Entrepreneur Middle East September 2019 | Built To Last

Page 67



The co-founder and Managing Director of the Dubai-headquartered Solutions Leisure Group relives a few moments from his childhood in the U.K., when he, as a dyslexic child, found his entrepreneurial kicks

D b y PA U L E VA N S

uring one of our many frank chats in the car on the way home from a day on the lake, I told Dad that I thought there was something different about my brain, compared with the other kids in school. I explained that being dyslexic was like having a mental disease. Naturally, he was alarmed that I had said such a thing about myself. But instead of responding sympathetically, he said that I should take an IQ test. His suggestion took me completely by surprise. At first, I thought he was joking. After all, he of all people knew that I’d never passed a single academic test in my life. Despite my hesitation, I thought, what the heck, it can’t hurt. And so, the next day, Dad arranged for me to take the test.

When at last the letter from Mensa dropped through the letterbox, I sat nervously with my parents at the kitchen table to open it. I held the envelope in my hand and closed my eyes in prayer before I unsealed it and removed the contents. The results melted my face from a look of fear to utter disbelief. My score, to my shock and amazement, was 143! I couldn’t believe it. I was in the genius category! The report explained that as few as 1 in 1,000 students are of similar intelligence. My jaw dropped. I was completely lost for words as my parents jumped up and hugged me, giddy with excitement. Until that point, I had genuinely believed that I was stupid. I had believed that my school teachers were right to nark me, but that was all about to change. With my IQ score, I at last had the proof I needed to show them that I didn’t belong at the bottom of the class! When Mum and Dad showed my results with pride to the school headmaster at the start of the next school term, I was moved up from the bottom set of all my subjects.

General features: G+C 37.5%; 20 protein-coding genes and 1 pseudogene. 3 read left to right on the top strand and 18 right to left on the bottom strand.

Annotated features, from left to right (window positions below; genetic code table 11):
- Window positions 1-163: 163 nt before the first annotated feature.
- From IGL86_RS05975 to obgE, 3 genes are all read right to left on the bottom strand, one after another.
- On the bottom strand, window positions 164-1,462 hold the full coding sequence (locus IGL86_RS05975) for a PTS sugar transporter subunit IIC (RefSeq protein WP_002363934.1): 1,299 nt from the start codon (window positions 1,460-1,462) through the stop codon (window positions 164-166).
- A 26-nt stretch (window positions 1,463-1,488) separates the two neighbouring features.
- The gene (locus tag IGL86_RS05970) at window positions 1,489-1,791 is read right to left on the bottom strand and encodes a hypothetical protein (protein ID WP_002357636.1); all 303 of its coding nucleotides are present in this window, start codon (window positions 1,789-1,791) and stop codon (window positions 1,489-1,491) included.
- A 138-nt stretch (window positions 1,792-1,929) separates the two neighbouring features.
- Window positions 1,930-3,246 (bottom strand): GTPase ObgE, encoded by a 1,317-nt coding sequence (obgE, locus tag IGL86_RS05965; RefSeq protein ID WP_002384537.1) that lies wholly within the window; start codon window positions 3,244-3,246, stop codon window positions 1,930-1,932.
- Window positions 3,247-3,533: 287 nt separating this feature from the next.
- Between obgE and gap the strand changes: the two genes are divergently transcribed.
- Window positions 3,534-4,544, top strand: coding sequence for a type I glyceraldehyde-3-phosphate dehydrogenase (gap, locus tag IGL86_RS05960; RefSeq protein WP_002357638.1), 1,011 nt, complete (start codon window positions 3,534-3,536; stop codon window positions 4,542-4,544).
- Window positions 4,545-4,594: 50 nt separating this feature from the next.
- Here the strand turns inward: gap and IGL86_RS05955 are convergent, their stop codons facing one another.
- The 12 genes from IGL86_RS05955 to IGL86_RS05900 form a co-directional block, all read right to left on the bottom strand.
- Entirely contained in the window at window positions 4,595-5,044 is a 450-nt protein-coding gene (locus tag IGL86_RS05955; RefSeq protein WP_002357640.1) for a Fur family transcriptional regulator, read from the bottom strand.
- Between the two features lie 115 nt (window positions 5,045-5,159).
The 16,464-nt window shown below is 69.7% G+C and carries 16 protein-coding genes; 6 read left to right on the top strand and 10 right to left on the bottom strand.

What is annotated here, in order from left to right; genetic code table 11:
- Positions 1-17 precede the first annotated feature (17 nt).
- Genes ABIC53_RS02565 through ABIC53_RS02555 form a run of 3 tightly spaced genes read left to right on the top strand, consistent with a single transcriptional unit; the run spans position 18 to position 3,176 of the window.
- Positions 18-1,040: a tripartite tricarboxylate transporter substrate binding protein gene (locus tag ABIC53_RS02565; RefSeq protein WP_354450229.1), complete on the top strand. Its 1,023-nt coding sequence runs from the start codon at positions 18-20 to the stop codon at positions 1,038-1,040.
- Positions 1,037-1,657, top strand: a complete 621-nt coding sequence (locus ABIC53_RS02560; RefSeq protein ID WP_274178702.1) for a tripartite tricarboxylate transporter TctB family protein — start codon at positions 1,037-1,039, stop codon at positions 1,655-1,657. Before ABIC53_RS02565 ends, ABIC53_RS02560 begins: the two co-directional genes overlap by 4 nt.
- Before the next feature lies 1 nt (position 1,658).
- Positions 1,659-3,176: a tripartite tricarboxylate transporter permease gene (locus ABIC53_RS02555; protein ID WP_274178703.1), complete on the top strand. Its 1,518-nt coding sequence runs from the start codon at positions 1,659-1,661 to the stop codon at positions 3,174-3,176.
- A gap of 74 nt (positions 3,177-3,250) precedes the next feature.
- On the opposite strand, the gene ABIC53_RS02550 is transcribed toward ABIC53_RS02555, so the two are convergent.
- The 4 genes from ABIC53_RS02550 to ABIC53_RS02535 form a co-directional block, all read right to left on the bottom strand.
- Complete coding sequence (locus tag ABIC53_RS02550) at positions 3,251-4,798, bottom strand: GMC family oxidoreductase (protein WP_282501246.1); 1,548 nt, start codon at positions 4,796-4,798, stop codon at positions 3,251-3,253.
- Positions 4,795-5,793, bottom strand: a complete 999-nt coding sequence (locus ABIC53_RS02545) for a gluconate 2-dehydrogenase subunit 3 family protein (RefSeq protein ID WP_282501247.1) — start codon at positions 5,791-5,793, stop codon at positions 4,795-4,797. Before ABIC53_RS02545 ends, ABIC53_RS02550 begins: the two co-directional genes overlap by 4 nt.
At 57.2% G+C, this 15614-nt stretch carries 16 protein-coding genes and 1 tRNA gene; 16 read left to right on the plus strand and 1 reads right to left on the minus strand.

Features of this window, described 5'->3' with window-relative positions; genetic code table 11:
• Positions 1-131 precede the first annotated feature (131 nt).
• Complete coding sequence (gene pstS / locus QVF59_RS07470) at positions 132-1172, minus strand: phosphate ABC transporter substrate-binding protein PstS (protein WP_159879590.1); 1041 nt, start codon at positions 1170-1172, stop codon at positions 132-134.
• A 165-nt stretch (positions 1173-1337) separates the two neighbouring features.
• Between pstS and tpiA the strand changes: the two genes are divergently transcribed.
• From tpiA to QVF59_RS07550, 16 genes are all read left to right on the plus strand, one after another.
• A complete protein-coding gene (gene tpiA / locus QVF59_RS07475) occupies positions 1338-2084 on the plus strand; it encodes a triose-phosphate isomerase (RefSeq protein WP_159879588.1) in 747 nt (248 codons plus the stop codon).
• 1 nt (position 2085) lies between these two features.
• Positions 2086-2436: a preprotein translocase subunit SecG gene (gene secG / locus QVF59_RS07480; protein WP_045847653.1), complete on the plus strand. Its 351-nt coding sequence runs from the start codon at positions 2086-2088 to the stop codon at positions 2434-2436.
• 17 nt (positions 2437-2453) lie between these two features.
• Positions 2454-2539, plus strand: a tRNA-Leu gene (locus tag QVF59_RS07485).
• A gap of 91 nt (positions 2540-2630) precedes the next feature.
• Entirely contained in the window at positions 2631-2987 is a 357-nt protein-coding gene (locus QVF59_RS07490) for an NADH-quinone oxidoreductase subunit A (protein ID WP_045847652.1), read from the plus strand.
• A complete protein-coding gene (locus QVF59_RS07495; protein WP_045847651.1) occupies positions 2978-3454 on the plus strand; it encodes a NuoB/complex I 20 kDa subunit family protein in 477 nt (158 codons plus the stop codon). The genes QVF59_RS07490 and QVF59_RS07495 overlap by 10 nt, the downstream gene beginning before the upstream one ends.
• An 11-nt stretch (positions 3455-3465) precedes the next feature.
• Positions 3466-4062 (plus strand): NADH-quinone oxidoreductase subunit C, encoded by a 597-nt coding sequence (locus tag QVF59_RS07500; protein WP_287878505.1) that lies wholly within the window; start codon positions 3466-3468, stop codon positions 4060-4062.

Of course, it took a while for the change to sink in, and it certainly wasn’t as if my dyslexia vanished overnight. However, with 143 fixed in my mind, I finally had a tangible reason to believe in myself. I settled back into school much better, and Dad began traveling a lot more for work. At that time, he owned a successful sales-and-marketing company, and it must be said, although school was less painful, I probably got a better education from listening to him and watching him work than I did from all my school days put together. I loved it when he worked from home. I would sit on the floor with my ear to his office door and listen to him. I could hear the warmth and confidence in his voice always making his clients chuckle. They never seemed to notice that they were falling for his smooth sales techniques hook, line, and sinker. I would applaud when he used the “rabbit punch,” which Dad defined as “an irresistible offer that comes out of the blue, and hits the client between the eyes, leaving them so stunned that they simply can’t decline.” A salesman’s proverbial kill. >>>

September 2019 / E N T R E P R E N E U R . C O M / 67

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